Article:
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Hill coefficient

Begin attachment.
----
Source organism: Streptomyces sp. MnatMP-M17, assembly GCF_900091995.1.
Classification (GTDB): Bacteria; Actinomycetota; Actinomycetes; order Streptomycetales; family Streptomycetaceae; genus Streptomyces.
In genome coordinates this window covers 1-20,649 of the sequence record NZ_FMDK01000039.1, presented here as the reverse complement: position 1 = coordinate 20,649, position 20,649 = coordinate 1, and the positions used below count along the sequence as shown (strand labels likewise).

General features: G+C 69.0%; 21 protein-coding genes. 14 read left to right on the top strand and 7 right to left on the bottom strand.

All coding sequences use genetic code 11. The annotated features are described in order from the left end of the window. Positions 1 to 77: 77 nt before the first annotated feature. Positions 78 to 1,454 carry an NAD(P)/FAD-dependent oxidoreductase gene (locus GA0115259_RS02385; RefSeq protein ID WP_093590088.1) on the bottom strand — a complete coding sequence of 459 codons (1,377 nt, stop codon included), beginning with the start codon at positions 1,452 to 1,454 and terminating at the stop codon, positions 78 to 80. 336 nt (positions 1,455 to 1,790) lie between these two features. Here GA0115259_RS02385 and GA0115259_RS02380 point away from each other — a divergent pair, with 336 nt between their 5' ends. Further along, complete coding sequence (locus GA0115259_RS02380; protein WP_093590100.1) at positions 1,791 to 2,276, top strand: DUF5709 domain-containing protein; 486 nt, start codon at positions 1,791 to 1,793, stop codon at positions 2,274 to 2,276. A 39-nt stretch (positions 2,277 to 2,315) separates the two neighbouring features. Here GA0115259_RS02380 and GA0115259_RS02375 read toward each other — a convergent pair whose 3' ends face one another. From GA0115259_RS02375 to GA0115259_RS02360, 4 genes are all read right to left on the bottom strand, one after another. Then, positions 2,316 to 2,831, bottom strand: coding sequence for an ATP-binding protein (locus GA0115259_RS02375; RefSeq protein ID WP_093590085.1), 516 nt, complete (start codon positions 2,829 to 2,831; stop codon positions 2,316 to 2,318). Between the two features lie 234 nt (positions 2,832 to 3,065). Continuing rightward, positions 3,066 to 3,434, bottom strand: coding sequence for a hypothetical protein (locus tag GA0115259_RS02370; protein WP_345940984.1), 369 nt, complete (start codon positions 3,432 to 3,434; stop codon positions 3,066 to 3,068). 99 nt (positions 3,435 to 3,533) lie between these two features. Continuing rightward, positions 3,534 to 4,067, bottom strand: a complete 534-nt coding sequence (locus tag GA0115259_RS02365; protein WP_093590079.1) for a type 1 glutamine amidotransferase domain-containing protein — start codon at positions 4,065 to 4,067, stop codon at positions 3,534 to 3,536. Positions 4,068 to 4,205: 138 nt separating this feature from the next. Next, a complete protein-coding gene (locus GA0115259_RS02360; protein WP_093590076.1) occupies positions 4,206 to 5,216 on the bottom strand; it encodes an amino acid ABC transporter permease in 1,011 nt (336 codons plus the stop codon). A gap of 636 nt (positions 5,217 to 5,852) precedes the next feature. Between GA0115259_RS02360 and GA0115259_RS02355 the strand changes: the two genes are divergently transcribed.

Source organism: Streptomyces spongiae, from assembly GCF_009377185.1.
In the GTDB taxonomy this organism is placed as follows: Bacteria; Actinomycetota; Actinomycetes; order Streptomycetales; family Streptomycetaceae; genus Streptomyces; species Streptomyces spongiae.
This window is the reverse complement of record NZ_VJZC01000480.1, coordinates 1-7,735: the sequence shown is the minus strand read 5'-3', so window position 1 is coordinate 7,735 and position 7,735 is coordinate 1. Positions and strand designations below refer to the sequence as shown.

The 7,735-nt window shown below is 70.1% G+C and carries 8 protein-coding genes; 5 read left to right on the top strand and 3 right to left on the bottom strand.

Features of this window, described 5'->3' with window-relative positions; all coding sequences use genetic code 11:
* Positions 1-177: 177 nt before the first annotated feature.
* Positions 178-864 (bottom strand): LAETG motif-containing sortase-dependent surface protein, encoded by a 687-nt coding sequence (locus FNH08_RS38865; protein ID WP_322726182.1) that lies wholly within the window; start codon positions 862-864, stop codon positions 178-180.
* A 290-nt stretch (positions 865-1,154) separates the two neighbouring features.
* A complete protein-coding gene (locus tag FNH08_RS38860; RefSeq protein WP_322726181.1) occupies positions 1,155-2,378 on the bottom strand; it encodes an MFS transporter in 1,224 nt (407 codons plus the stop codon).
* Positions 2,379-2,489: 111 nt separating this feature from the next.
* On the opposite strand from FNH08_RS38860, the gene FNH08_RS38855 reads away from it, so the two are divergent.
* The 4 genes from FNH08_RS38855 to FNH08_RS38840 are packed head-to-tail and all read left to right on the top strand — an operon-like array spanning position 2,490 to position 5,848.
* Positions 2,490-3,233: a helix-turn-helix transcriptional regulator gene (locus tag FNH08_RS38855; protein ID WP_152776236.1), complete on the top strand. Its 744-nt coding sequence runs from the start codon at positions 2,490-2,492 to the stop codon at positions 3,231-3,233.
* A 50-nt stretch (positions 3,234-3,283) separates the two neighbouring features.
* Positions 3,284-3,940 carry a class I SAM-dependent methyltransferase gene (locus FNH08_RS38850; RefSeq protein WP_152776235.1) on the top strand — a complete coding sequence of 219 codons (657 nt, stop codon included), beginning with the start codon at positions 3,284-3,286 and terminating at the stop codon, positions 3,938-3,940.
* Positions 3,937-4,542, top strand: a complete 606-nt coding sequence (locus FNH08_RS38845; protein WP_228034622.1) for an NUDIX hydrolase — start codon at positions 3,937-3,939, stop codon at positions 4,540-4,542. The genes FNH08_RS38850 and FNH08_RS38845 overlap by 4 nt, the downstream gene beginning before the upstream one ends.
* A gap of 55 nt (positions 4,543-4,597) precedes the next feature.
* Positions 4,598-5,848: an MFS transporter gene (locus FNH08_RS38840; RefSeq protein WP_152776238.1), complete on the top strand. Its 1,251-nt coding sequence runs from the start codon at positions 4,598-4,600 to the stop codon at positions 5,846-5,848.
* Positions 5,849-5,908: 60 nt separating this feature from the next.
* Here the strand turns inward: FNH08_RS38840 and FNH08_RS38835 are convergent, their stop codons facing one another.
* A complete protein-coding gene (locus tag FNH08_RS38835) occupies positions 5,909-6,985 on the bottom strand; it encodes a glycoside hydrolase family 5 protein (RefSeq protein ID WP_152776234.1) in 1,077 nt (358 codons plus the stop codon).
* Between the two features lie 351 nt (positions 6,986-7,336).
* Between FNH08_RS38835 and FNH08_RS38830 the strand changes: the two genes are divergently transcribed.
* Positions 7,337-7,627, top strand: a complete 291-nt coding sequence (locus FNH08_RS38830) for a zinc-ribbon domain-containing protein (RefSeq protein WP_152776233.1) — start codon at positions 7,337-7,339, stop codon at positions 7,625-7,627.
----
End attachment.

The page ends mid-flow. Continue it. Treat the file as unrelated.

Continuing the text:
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A coefficient devised by A. V. Hill (1886–1977) to describe the binding of oxygen to haemoglobin (Hill coefficient of 2.8) and used more generally as a measure of cooperativity in a binding process. A Hill coefficient of 1 indicates independent binding, a value greater than 1 indicates positive cooperativity in which binding of one ligand facilitates binding of subsequent ligands at other sites; a value less than 1 indicates negative cooperativity. It can be estimated graphically using a Hill plot of initial reaction velocity (or fractional binding saturation) against substrate concentration.

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